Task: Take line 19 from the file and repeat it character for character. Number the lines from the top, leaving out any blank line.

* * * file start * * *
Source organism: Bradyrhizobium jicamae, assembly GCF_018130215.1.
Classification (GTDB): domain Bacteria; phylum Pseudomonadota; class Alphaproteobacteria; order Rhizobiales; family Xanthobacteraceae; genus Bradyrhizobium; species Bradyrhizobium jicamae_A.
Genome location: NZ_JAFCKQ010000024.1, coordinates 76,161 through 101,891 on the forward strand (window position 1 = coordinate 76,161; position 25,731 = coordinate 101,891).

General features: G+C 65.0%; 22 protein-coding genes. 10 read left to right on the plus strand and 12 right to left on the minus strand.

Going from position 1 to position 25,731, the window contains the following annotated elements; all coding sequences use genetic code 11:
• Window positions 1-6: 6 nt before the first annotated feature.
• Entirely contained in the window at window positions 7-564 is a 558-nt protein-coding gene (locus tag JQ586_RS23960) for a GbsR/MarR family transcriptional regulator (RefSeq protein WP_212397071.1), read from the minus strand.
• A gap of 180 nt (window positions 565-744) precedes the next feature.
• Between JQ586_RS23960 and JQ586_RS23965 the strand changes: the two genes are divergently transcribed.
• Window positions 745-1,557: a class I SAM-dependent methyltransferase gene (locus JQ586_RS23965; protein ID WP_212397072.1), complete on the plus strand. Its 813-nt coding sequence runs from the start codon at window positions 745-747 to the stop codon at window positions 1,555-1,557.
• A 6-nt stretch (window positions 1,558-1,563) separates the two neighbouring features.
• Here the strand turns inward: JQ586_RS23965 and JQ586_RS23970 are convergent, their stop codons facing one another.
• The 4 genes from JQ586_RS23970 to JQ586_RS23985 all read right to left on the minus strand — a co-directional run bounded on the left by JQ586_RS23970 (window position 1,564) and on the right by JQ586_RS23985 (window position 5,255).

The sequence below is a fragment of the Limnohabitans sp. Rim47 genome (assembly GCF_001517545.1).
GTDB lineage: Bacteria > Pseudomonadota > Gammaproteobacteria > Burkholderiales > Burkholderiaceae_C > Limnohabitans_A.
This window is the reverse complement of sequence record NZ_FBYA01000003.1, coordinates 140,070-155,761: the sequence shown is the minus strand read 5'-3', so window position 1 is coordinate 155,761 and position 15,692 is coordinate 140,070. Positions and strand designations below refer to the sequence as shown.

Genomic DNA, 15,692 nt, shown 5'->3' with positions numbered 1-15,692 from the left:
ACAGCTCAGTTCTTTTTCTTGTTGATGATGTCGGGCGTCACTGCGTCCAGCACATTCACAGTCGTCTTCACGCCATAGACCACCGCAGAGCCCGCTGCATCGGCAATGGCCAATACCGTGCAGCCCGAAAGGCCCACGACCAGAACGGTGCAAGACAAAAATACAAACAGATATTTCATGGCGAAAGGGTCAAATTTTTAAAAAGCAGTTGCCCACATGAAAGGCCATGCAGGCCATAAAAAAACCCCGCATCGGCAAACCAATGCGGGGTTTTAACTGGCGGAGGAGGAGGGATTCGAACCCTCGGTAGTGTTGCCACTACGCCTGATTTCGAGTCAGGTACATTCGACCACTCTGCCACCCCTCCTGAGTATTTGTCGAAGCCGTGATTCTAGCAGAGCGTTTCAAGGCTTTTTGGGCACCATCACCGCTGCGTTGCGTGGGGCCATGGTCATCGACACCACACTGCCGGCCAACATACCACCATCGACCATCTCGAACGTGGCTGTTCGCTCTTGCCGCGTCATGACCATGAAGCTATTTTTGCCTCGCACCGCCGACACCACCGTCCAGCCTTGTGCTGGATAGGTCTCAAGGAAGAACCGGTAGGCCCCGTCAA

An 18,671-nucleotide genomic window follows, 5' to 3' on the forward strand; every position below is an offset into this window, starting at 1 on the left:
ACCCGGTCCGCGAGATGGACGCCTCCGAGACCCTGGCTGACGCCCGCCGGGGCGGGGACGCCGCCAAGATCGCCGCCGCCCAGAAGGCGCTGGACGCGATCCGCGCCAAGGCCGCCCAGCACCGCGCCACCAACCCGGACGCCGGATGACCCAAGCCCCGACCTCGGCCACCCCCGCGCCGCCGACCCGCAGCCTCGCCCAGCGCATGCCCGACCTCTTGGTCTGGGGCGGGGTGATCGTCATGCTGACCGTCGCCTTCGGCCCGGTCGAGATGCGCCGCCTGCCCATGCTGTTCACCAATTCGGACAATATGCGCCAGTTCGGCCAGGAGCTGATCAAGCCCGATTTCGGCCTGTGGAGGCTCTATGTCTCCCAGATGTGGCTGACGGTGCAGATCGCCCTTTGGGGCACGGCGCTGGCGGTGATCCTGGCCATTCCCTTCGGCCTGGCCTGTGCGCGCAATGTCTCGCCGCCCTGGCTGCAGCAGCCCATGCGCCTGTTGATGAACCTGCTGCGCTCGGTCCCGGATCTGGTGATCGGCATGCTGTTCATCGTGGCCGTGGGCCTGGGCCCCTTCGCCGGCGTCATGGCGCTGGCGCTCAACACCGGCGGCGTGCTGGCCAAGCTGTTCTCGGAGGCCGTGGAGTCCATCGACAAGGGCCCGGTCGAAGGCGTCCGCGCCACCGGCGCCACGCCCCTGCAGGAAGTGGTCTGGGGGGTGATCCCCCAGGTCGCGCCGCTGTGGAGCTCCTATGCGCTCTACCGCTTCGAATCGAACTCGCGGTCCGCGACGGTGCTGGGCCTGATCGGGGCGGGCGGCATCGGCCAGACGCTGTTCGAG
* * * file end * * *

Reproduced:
An 18,671-nucleotide genomic window follows, 5' to 3' on the forward strand; every position below is an offset into this window, starting at 1 on the left: